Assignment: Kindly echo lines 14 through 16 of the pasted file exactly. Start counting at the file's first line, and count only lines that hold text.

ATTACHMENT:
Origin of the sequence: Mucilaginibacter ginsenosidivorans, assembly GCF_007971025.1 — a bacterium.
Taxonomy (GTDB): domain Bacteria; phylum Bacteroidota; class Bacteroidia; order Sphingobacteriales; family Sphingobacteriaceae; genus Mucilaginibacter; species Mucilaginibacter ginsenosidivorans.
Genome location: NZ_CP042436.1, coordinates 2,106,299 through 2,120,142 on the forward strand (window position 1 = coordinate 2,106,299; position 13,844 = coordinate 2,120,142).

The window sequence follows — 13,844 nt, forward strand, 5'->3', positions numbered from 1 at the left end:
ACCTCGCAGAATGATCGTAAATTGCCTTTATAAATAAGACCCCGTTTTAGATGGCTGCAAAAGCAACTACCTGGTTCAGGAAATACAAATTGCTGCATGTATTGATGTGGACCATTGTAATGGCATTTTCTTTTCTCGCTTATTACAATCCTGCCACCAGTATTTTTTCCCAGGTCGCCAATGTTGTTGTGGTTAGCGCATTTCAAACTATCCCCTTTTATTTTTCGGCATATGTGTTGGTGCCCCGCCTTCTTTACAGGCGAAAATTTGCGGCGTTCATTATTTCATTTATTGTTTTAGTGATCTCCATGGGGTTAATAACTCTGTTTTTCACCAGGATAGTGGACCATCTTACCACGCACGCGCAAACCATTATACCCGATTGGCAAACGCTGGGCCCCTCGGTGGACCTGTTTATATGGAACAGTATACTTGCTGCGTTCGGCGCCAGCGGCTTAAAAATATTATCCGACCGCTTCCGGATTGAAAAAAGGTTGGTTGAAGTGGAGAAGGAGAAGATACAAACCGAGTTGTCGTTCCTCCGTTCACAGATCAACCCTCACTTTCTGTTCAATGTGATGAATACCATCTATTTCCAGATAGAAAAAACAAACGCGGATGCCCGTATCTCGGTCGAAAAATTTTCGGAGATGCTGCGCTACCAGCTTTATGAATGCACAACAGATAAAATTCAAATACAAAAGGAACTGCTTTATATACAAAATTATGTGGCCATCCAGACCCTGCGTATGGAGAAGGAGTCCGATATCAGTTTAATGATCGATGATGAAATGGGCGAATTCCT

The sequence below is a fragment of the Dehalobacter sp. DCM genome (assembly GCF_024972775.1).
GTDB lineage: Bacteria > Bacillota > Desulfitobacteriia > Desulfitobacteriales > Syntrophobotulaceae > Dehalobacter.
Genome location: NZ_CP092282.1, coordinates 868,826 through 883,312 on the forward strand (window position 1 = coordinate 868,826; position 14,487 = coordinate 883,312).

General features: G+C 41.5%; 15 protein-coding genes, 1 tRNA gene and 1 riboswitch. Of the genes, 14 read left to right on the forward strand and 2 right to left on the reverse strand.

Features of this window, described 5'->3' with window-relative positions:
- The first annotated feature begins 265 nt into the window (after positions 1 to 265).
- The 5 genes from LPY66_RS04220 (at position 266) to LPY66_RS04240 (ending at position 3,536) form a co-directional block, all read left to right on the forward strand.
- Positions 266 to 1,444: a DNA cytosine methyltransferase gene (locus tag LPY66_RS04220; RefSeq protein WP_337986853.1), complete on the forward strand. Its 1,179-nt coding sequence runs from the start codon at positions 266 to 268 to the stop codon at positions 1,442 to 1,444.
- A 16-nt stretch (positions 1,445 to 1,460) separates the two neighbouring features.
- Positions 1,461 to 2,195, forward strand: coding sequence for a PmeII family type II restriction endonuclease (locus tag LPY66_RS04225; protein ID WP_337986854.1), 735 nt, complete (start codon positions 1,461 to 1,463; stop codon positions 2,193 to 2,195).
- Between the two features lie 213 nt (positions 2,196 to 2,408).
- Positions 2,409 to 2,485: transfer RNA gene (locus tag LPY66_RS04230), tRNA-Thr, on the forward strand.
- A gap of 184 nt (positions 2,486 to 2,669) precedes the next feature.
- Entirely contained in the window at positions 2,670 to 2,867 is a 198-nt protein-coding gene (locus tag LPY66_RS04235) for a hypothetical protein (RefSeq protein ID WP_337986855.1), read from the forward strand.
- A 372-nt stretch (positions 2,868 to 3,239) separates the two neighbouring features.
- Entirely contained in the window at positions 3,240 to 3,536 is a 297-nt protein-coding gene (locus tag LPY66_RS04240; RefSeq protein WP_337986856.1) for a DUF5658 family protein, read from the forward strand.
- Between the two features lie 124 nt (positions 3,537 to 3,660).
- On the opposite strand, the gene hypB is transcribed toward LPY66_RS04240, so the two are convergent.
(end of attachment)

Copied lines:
- A 16-nt stretch (positions 1,445 to 1,460) separates the two neighbouring features.
- Positions 1,461 to 2,195, forward strand: coding sequence for a PmeII family type II restriction endonuclease (locus tag LPY66_RS04225; protein ID WP_337986854.1), 735 nt, complete (start codon positions 1,461 to 1,463; stop codon positions 2,193 to 2,195).
- Between the two features lie 213 nt (positions 2,196 to 2,408).